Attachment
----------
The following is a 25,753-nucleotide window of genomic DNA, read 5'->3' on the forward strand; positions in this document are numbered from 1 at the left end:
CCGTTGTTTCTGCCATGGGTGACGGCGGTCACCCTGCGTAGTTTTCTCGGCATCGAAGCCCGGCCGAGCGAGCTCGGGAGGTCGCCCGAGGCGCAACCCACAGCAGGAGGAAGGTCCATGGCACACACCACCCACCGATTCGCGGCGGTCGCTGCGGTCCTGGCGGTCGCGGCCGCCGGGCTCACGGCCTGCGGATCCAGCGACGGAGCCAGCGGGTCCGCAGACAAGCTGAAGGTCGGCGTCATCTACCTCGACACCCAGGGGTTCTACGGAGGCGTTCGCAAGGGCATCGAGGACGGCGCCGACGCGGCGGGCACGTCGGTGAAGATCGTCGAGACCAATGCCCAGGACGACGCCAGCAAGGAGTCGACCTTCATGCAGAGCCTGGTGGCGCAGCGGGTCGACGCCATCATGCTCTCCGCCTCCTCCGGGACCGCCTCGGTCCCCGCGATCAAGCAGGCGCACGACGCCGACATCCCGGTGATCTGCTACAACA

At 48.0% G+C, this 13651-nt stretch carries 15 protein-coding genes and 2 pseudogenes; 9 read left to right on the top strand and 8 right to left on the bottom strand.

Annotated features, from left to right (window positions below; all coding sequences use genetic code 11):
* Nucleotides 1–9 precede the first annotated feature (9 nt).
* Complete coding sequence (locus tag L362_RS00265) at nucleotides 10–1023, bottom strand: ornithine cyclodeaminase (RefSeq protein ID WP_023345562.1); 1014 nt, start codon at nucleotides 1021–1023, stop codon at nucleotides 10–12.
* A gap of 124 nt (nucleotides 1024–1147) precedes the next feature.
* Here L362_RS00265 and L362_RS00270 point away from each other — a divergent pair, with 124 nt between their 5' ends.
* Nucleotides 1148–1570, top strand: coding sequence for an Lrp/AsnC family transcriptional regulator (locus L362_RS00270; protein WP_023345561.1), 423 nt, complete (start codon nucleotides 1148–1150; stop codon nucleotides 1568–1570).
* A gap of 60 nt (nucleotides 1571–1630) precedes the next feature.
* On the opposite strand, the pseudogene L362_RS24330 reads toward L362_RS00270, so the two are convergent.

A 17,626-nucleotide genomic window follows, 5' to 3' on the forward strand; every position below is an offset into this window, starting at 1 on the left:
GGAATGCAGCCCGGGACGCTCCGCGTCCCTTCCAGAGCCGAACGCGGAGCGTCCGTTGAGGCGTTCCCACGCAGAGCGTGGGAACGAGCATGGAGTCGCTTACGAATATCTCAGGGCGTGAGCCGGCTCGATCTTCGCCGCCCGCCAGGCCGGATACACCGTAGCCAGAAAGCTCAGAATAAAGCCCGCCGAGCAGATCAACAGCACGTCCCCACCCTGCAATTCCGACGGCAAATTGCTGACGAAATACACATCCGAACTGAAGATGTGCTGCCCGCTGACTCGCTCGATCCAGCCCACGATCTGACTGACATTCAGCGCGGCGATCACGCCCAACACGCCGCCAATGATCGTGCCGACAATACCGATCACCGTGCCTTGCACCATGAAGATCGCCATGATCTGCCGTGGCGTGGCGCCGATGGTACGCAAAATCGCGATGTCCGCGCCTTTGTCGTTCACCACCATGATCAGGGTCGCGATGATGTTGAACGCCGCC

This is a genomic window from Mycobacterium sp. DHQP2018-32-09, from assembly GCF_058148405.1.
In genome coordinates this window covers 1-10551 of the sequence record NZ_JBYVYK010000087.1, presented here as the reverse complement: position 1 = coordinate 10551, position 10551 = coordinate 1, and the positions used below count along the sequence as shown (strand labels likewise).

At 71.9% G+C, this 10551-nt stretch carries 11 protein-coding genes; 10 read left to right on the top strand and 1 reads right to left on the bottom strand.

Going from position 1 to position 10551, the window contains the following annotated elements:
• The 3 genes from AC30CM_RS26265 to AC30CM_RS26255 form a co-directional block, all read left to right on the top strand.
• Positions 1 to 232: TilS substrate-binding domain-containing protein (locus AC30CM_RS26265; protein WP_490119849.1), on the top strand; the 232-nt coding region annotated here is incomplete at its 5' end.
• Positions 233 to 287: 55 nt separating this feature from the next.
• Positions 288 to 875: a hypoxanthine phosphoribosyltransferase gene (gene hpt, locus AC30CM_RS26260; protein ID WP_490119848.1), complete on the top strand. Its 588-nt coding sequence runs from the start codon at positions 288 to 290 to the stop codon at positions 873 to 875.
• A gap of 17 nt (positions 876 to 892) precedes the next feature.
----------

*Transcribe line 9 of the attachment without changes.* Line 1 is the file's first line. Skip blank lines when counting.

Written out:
* Nucleotides 1148–1570, top strand: coding sequence for an Lrp/AsnC family transcriptional regulator (locus L362_RS00270; protein WP_023345561.1), 423 nt, complete (start codon nucleotides 1148–1150; stop codon nucleotides 1568–1570).